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Keep up the pace: Part One

Hydrocarbon Engineering,

The unconventional gas revolution has enabled a transformation of the US energy mix. However, each new gas supply brings challenges for treating, natural gas liquid (NGL) recovery, gas quality, and gas distribution infrastructure. This can be particularly true of shale gas, as the composition can vary significantly from one field to another. Additionally, shale gas resources can exist in remote regions challenged by limited water, infrastructure, and other logistical challenges requiring innovative processing solutions.

Exploration and production (E&P) companies need to partner with solution providers to assure they can monetise their resources in a timely, capital efficient manner. The rapid growth in shale production, especially in geographically diverse locations from traditional production, has led to the need for a rapid expansion of midstream assets. This rapid expansion requires a strong partnership between operators and suppliers to focus a large portion of the US equipment production capacity on designing, installing and operating these new plants in parallel with field developments and gas production estimates.

The parallel processing of production assets and gas processing facilities make it particularly challenging to design new facilities based on gas quality information from a few initial wells. It was also challenging to be flexible while dealing with potential variations as more wells were drilled in the same area. In addition, operators often wanted to design gas processing plants before they had detailed gas compositions from pilot wells. This uncertainty in future gas quality adds to the complexity of plant design and can increase the risks associated with the profitability of overall field development.

Gas processing options

Unconventional gas is often contaminated with CO2, and removal is required when the produced gas contains higher levels than the downstream pipeline will accept, which is typically 2 - 3 %. In addition, when NGL recovery is desirable, cryogenic systems will require CO2 concentrations to be lowered to approximately 0.5 - 1%, depending on the richness of the gas and the level of NGL recovery desired. High levels of CO2 can lead to freeze out at the normal operating temperatures below -125 °F. Y-Grade NGL specifications for cryogenic liquid production normally limits CO2 to 0.35 LV% CO2/C2 or 1000 ppmw. The right technology for acid gas removal depends on the amount of acid gas in the feed and the desired contaminant level in the product. The most common processes for removing CO2 are amine treating, membranes and a molecular sieve.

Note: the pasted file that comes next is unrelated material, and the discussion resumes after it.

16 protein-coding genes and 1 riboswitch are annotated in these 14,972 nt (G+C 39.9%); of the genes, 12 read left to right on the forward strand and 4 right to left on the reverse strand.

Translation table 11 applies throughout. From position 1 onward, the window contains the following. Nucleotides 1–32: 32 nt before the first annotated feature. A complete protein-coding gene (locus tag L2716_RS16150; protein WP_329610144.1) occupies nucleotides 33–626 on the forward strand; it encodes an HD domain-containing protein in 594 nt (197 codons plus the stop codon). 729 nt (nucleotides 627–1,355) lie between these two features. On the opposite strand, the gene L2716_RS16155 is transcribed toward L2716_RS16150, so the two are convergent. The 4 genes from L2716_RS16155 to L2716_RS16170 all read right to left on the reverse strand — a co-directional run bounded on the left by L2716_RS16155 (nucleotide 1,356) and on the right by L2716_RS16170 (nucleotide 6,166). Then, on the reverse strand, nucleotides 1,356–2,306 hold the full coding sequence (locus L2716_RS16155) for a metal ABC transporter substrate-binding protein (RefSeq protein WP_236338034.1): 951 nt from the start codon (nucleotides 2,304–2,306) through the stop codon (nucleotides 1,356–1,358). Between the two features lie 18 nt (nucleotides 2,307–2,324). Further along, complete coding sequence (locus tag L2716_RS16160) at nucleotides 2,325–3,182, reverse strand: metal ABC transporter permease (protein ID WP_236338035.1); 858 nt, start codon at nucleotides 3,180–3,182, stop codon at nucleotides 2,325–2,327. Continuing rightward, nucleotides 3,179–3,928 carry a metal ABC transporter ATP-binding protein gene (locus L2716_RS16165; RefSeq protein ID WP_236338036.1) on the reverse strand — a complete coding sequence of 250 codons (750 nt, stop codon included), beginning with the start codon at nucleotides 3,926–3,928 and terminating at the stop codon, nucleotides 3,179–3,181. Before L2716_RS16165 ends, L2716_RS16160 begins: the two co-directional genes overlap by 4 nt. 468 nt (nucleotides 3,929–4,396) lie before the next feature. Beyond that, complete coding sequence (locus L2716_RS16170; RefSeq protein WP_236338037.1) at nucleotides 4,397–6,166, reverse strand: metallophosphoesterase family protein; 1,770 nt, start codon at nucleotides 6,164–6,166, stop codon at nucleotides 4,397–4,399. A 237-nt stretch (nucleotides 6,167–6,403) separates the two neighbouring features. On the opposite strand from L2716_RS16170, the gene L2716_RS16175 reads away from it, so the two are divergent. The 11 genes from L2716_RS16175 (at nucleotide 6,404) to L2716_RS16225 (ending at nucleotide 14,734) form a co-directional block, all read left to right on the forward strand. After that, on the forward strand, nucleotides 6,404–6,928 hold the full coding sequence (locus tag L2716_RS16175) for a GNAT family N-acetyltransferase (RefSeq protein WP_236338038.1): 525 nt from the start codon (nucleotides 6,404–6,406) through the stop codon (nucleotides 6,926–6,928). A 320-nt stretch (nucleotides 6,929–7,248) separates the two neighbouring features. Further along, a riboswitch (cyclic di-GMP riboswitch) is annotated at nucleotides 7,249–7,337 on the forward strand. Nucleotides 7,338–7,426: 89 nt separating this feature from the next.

Conventional and unconventional gas will be water saturated at the temperature pressure where the well is produced. This water vapour must be reduced to avoid corrosion and freezing in downstream processing units and pipeline distribution networks. The most prevalent solutions for pipeline gas is contacting the gas with 99% triethylene glycol (TEG) to dry the gas to below 7 lbs/000 ft3. Cryogenic NGL recovery will require deeper drying in a molecular sieve unit to dry the gas to below 100 ppmv.

NGLs contained in shale gas provide an economic incentive for recovery beyond just treating for pipeline sale. These NGLs are recovered for refinery, petrochemical or other distributed fuel uses where their value exceeds what is recoverable on a strictly British thermal units (Btu) basis than if the NGLs are left in the natural gas stream. Local market conditions can vary significantly with regard to ethane and liquid petroleum gas (LPG) values. In many new shale gasfields, there can be significant local price dislocations due to lack of takeaway capacity for specific products. This requires a flexible cryogenic plant design if the operator wants to react to local market conditions and maximise profitability from shale production.

The modular plant solution

The ‘fast gas’ rapid NGL recovery model has enabled the shale gas revolution by aligning supplier capabilities and operators’ needs for rapid and economical development of new shale production. The rapid increase in dry shale gas production placed downward pricing pressure on natural gas to the point that dry natural gas was ‘borderline’ economical for operators. At this point, attention shifted to ‘wet gas’, or shale gas that contained significant volumes of NGLs that command a market price tied to crude oil that is higher than natural gas prices. The traditional plant delivery model, which takes two or more years to implement, created a costly delay. This formed a barrier to developing these vital resources.

Entrepreneur, Tom Russell, developed a solution to this problem; a model for providing preengineered, factory built modular plants that enabled the delivery and installation of NGL recovery plants at least six months faster than the stick built alternatives. The Russell approach does not require the operator to know exactly how rich his gas stream was upfront. Plant fabrication could occur in parallel to drilling, fracturing and well testing. For operators developing new resources, these new capabilities to parallel the field and plant development processes were critical to bringing on new assets quickly. They also provided a rapid return on the large capital outlays required to meet growing shale development.

Written by Mark Schott and Neil Eckersley, UOP LLC, A Honeywell Company. Edited by Emma McAleavey.

To examine modularised plants in action see also 'Keep up the pace: Part Two'.

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